Sotomayor and Ginsburg argue that Michigan's amendment "changed the basic rules of the political process ... in a manner that uniquely disadvantaged racial minorities." Unlike Breyer, they take exception to the act of moving decisionmaking power from college administrations to the state government, noting that there are now two different processes for people who want to change university policies -- those advocating affirmative action must now turn to the state constitution, while those concerned about other matters can go directly to the schools. They concede that courts needn't resolve the issue of racial preferences, but insist that constitutional amendments warp the playing field and stop debate from unfolding the way it should.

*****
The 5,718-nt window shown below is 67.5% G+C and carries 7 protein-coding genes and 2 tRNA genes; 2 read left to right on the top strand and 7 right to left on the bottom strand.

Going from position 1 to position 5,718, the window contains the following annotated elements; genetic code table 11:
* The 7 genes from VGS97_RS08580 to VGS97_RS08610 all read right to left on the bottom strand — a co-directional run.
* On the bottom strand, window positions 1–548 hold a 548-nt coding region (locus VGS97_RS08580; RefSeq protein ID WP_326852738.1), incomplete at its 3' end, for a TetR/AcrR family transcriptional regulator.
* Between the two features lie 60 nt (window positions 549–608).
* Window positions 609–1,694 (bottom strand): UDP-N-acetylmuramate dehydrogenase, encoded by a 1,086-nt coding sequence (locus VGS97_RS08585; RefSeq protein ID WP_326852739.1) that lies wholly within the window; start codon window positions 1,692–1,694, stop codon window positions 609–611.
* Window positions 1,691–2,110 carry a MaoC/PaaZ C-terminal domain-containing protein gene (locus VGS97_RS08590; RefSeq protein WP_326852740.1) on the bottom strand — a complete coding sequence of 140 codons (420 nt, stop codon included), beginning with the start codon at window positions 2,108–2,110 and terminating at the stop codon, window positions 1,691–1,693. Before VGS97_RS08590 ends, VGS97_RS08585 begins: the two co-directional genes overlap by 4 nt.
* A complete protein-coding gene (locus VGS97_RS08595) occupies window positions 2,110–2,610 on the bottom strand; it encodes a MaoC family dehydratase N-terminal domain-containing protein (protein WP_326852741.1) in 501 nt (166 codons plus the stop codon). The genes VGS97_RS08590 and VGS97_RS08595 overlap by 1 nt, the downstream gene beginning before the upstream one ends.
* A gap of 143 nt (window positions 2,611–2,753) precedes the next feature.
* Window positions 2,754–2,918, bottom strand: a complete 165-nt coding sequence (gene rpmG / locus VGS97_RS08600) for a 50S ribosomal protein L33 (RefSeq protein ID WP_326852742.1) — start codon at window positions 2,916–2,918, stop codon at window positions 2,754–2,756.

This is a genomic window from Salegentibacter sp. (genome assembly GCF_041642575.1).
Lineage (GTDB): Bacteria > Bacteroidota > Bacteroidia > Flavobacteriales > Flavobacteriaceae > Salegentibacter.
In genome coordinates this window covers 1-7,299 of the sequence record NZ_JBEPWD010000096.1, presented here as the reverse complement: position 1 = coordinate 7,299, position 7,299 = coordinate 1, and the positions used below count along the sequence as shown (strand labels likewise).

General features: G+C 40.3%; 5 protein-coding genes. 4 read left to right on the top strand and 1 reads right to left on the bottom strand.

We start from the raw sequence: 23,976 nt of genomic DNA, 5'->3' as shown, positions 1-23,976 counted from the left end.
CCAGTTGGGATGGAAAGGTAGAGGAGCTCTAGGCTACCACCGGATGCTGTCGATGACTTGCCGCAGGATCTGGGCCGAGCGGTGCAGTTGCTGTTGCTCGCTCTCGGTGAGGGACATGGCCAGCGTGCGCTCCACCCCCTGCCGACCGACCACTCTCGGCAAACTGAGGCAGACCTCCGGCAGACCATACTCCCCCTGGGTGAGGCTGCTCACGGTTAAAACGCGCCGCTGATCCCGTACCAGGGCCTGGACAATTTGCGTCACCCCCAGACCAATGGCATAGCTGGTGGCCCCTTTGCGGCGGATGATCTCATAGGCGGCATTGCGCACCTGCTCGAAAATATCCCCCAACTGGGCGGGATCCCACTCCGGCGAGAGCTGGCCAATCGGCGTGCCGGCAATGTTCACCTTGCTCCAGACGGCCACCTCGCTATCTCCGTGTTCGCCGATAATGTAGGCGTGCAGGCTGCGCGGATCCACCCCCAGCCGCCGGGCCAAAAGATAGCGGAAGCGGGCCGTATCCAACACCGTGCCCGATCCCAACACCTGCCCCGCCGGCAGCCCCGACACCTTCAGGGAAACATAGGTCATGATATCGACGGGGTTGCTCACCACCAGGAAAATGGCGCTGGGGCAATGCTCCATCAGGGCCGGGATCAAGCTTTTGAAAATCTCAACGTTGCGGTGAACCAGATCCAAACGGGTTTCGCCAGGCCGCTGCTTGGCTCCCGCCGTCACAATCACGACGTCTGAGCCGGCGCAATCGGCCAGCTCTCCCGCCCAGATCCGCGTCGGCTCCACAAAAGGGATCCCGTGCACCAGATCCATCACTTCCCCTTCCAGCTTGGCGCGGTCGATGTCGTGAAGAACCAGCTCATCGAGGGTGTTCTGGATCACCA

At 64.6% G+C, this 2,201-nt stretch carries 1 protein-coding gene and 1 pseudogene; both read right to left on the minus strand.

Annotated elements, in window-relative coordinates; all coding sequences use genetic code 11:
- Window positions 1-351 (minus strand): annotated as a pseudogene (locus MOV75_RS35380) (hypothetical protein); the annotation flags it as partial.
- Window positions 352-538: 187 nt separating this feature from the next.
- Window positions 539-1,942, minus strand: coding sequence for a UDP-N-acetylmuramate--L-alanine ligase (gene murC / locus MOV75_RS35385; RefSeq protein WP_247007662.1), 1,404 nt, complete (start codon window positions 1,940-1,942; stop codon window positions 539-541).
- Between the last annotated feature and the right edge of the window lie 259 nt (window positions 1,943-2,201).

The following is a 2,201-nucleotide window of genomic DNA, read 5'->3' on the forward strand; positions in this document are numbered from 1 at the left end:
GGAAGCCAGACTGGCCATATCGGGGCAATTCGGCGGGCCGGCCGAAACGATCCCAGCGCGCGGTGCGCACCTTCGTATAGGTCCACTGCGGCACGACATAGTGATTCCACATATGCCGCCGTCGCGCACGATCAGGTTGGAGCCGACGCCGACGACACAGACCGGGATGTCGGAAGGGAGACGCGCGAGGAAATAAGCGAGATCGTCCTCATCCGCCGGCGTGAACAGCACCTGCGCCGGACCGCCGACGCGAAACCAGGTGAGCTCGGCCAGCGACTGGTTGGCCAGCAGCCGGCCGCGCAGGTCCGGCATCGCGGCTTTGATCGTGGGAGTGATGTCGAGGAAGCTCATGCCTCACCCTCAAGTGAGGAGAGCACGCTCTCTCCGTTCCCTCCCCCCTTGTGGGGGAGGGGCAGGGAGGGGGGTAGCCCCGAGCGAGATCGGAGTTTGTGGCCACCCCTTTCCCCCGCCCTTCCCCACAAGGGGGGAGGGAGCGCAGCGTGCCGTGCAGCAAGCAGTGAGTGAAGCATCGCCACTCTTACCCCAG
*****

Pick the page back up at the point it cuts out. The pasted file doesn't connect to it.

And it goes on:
(Roberts's concurrence is a brief response to the liberals' dissent, accusing them of focusing on their own policy preferences instead of the law and trying to smear their opponents as "out of touch with reality.")
With the final vote tally at 6-2, this issue is probably settled for a while.
Robert VerBruggen is editor of RealClearPolicy. Twitter: @RAVerBruggen